HOW TO HUNT DEER IN A SNOWSTORM
Snow Storm: Ideal Condition for Hunting Deer?
Note: While hunting with Norman LeBrun of Quebec, Canada,
I learned that snowstorms provide one of the best times
to hunt deer. Why? Because, "you can track the
deer more easily because you can quickly determine the
freshness of the tracks by the amount of snow in them
and estimate how far you are from the deer. You also
know where to look for the deer. They move when snow
lessens and usually feed in thick cover on the moss
on the sides of the trees. If I can pick any weather
condition for hunting deer, I'll choose a snowstorm,"
Lebrun explained to me. This week, I'll share all the
secrets I learned about hunting for deer in a snowstorm.
never had seen a whiteout before, but the snow fell
so hard as I hunted Anticosti Island, I only could see
white. I couldn't spot the road, find the timber or
even see my tracks. My guide, Norman LeBrun of Quebec,
Canada, however, had faced this kind of storm often.
"I know of a cabin not far from here," LeBrun
said. "We can stay there until the storm eases."
We walked only about 200 yards and found a small cabin
stocked with provisions. As our fellow hunter, Tony
Zappia of Massena, New York, LeBrun and I cooked lunch,
I looked out the window and saw what looked like a white
sheet of snow. But after two hours, the intensity of
the storm weakened, and LeBrun suggested we resume our
hunting. "The snow's still coming down like a torn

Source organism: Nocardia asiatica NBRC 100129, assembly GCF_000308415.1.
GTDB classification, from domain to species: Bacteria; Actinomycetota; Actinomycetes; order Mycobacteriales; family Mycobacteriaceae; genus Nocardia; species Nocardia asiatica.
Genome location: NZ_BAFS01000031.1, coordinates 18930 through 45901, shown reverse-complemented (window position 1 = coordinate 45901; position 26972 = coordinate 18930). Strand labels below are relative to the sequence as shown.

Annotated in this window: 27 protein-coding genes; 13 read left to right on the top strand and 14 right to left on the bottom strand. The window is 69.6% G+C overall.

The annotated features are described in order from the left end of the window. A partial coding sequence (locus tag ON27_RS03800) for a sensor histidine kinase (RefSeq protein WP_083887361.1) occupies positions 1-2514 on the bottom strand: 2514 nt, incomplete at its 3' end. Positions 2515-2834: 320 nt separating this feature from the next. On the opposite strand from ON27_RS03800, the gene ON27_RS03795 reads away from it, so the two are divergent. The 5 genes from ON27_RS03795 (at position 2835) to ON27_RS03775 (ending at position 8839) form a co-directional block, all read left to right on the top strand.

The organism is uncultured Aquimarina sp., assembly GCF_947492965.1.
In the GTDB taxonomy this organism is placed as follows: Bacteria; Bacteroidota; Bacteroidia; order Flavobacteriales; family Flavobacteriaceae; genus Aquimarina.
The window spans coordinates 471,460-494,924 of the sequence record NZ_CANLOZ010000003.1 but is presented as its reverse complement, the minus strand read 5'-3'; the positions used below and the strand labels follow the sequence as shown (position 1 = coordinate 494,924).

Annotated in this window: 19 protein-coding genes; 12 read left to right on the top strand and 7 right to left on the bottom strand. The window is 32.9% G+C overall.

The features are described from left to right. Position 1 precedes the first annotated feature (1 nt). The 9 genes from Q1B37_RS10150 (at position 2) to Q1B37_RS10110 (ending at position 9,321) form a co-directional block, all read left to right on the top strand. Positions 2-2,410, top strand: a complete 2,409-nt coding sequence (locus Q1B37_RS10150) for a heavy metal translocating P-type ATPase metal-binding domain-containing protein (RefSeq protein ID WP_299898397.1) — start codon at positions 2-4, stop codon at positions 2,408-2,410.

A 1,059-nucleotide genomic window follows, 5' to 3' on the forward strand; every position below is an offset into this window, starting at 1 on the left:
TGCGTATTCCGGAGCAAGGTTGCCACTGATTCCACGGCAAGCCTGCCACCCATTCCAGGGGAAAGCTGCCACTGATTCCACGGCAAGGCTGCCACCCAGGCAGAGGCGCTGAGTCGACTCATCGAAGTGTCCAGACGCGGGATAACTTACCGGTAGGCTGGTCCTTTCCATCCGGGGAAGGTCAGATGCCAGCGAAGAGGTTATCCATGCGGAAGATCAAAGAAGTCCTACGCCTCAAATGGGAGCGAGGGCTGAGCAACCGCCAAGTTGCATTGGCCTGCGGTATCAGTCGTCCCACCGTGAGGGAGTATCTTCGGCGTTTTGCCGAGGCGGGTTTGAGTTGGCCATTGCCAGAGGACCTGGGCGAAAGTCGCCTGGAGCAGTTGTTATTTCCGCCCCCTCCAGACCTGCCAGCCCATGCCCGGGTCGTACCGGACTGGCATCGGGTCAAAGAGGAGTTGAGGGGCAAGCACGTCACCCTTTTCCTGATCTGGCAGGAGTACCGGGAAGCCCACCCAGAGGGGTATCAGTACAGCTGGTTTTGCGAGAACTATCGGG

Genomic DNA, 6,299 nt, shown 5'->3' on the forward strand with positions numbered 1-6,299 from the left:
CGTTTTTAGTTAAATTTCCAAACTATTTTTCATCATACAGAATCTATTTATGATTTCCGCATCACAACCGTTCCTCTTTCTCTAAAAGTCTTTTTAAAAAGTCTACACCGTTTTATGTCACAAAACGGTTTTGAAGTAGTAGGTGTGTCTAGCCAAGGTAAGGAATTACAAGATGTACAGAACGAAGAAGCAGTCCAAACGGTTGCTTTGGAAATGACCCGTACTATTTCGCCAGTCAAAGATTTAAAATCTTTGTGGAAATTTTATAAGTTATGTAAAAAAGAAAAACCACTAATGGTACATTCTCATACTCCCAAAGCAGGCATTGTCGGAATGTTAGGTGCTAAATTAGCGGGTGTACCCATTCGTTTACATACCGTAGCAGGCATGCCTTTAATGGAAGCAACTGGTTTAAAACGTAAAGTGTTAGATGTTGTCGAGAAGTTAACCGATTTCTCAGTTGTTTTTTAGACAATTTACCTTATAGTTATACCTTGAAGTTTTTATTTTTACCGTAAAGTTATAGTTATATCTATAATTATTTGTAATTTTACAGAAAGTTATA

feather pillow," I told LeBrun. "I can't believe
you think deer will move in this snowstorm." "They
not only will move," LeBrun said, "but they'll
be much easier to find. Although deer may not move in
a whiteout, they will begin to walk and feed as soon
as the storm lessens."
We returned to our vehicle and slowly drove down the
road. We only had ridden a quarter of a mile when LeBrun
got out of the car and motioned for me to follow him.
He had spotted fresh deer tracks in the snow. "Get
your gun, John. The deer's not more than five minutes
ahead of us. By looking at the size of his tracks, I
can tell he must be a nice buck. If you'll hurry, we
can catch up with him and take him." I retrieved
my.243 from the gun rack in the truck. Zappia already
had taken his two bucks the day before. We followed
LeBrun through the falling snow. When we had walked
150 yards from the truck, LeBrun squatted, pointed and
whispered, "There's your buck."
I followed LeBrun's gaze under the evergreens, I spotted
a brown line parallel to the ground. Then I could see
the black circle of the deer's eye and finally, his
ivory-colored antlers. The deer stood no more than 40
yards from us when I took the shot. After jumping three
times, the 9 point piled up in the snow. "Snowstorms
provide one of the best times to hunt deer," LeBrun
explained. "You can track them more easily because
you can quickly determine the freshness of the tracks
by the amount of snow in them and estimate how far you
are from the deer. You also know where to look for the
deer. They move when snow lessens and usually feed in
thick cover on the moss on the sides of the trees. If
I can pick any weather condition for hunting deer, I'll
choose a snowstorm."
TOMORROW: HEAR NO EVIL - SEE NO EVIL